Equifax chief Richard Smith steps down in wake of massive data breach

Equifax chief Richard Smith steps down in wake of massive data breach

Equifax chief Richard Smith steps down in wake of massive data breach

In the wake of Equifax's devastating security breach, which affected over 143 million United States citizens, the company's CEO, Richard Smith, has announced that he will be stepping down from his leadership role and his role as Board Chairman.

Equifax Chairman and CEO Richard F. Smith is retiring, the credit reporting agency announced Tuesday.

"The cybersecurity incident has affected millions of consumers, and I have been completely dedicated to making this right", Smith said. Speaking for everyone on the board, I sincerely apologize.

Feidler said the Equifax board has formed a special committee to investigate issues arising from the incident and to ensure all appropriate actions are taken.

Equifax acknowledged that a flaw in its software allowed hackers to access social security numbers, birthdates and other personal data vital to identity theft.

Richard Smith will also forego his annual bonus as part of his termination agreement. Equifax is still searching for a new CEO.

Smith, who made nearly $15 million in salary, bonuses and stock previous year, will be able to stay on the company's health plan for life.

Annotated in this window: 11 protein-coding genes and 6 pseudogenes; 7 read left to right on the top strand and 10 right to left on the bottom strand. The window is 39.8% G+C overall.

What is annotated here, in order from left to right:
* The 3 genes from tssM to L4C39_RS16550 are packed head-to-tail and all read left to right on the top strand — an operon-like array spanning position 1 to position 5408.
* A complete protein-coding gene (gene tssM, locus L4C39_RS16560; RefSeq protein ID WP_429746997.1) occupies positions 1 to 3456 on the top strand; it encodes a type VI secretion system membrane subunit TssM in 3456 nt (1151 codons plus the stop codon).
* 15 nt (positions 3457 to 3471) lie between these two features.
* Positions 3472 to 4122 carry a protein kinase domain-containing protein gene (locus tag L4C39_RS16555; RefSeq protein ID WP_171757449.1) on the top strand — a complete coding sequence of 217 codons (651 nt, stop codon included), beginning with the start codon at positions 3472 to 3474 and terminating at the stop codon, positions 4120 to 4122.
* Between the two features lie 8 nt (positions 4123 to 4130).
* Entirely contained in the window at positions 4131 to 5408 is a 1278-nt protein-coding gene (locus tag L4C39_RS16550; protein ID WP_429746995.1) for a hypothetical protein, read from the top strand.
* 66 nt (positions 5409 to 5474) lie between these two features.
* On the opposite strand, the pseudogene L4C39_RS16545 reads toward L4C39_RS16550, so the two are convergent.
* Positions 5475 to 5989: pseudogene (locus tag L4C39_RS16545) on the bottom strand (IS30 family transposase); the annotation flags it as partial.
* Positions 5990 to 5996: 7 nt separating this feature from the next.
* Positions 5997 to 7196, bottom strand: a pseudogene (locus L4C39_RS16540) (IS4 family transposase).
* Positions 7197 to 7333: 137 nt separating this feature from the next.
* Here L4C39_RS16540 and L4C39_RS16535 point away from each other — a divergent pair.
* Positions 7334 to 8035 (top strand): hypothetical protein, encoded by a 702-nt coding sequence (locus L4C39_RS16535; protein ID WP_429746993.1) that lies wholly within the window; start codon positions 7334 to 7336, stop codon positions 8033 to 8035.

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"So many Americans were affected, three million in MA", said John Canon, Information Security Officer at Greenfield Community College.

"The American public deserves answers about what went wrong at Equifax and what the company plans to do going forward", she said. But Equifax didn't reveal the breach until early September.

The Senate committee on banking, housing and urban affairs will hold a hearing on the scandal on 4 October and Smith is still expected to testify.

It's not just that the names, addresses, and Social Security numbers of a significant portion of the US population were stolen from a company many people cared little about before this hack.

Smith joined Equifax as CEO in 2005, after 22 years at General Electric.

The biggest criticism against Equifax is the report the chief financial officer and several other executives sold $1.8 billion of company stock just days after the company discovered the breach internally but weeks before Equifax announced to the public. Those affected had Social Security numbers, birth dates, addresses and driver's license numbers compromised, while credit card information for hundreds of thousands more customers is said to have been put at risk.

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